The development phase however isn’t always a bed of roses. Sometimes you’re struggling with bugs or things aren’t working as expected. Fortunately, whenever we had a problem we could turn to the support forum, plus the Felgo staff is always fast to give advice.
Step 5: Monetization
Since game developers also need to eat, you might want to monetize your first mobile game. We used the Felgo Chartboost plugin to put ads into our game.
Chartboost is specifically targeted at games, and will only show ads about other games. It’s important that the advertisements aren’t too annoying because that will cause players to uninstall your game.
We decided to use full-screen interstitials rather than banners since they’re generally less annoying and generate higher CTR than banners. The ads are only shown between two gaming sessions and not more than every 2 minutes.
Note: Chartboost and many more plugins for monetization and analytics are included in the Indie License of Felgo.
Step 5 – Prepare For Launch
When you are happy with your game, you can start preparing for launch. It’s important that you spend some extra time on making a good looking icon since this is what users will see first in the App Store. If it’s not attractive they won’t download it, no matter how awesome your game is!
Plan enough time for this step. You’ll also need to provide a text description about your game, screen shots and promo art.
You’ll need to prepare your app binary for release by creating an app identifier and adding appropriate meta data to your game. Felgo has a great publishing guide to help get your game into the stores.
Once you submit your game you’ll have to wait until it’s been reviewed before it’s available for download. This process takes a few hours for Google Play Store, and 7-9 days for the App Store. Hopefully you didn’t use any copyrighted words in your app title and your game gets approved!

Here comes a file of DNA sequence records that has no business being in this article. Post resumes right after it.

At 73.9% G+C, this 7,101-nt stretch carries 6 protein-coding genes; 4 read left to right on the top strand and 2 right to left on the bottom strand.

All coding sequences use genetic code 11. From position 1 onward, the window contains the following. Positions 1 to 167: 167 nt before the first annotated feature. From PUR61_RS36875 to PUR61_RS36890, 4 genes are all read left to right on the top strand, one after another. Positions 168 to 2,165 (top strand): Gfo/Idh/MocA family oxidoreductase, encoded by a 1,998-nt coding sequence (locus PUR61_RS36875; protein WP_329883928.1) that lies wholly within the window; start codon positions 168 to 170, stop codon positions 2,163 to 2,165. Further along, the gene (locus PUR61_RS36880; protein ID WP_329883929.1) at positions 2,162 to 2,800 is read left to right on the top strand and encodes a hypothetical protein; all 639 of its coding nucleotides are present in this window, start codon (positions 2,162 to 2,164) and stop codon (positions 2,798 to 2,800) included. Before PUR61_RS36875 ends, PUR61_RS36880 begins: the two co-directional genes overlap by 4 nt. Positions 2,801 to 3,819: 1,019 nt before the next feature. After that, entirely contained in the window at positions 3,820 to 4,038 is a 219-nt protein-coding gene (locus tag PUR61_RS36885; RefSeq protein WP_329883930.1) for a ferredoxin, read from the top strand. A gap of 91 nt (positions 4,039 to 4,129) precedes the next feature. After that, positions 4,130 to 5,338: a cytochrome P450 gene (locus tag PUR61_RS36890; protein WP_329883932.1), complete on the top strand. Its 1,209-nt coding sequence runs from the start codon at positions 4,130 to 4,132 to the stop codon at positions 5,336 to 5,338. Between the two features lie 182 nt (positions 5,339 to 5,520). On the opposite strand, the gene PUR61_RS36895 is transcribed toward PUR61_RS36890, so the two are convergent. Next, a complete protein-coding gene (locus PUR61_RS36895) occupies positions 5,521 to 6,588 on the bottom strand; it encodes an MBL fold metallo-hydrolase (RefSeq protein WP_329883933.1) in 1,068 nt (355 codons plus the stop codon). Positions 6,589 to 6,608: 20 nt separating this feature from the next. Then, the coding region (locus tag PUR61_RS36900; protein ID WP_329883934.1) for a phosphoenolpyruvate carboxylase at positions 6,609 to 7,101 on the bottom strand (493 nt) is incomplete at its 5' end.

Step 6 – Inform the Players
If you’ve made it this far and gotten your first mobile game published, congratulations! But unfortunately the work isn’t over yet. There are more than a million apps in the App Store, so if you want anybody to find your game, you have to do some marketing!
You can start by sharing the good news on social media, and by asking your friends to help you spread the word. If you also make a trailer and a website for your game, more people will notice it. Unity has a video on how to market your game here. This is the trailer we made for our final game:
Developing your first mobile game can be both rewarding and frustrating at times. But at the end of the day we do it because it’s fun to be creative, put ideas into action, and see the smiles on people’s faces when you show them your game. So is MAYA – Forgotten Tiles really the best memory game out there? We’ll let you decide!
We’d like to thank Mathias for writing this guest post and wish the MAYA – Forgotten Tiles team the best of luck with their first mobile game! If you enjoyed reading this article and you think a friend would too, then please Tweet it or Share it on Facebook using the buttons to the left!
If you’re a Felgo user and you’d like to be our next featured developer, get in contact at firstname.lastname@example.org and you could be a guest blogger in no time!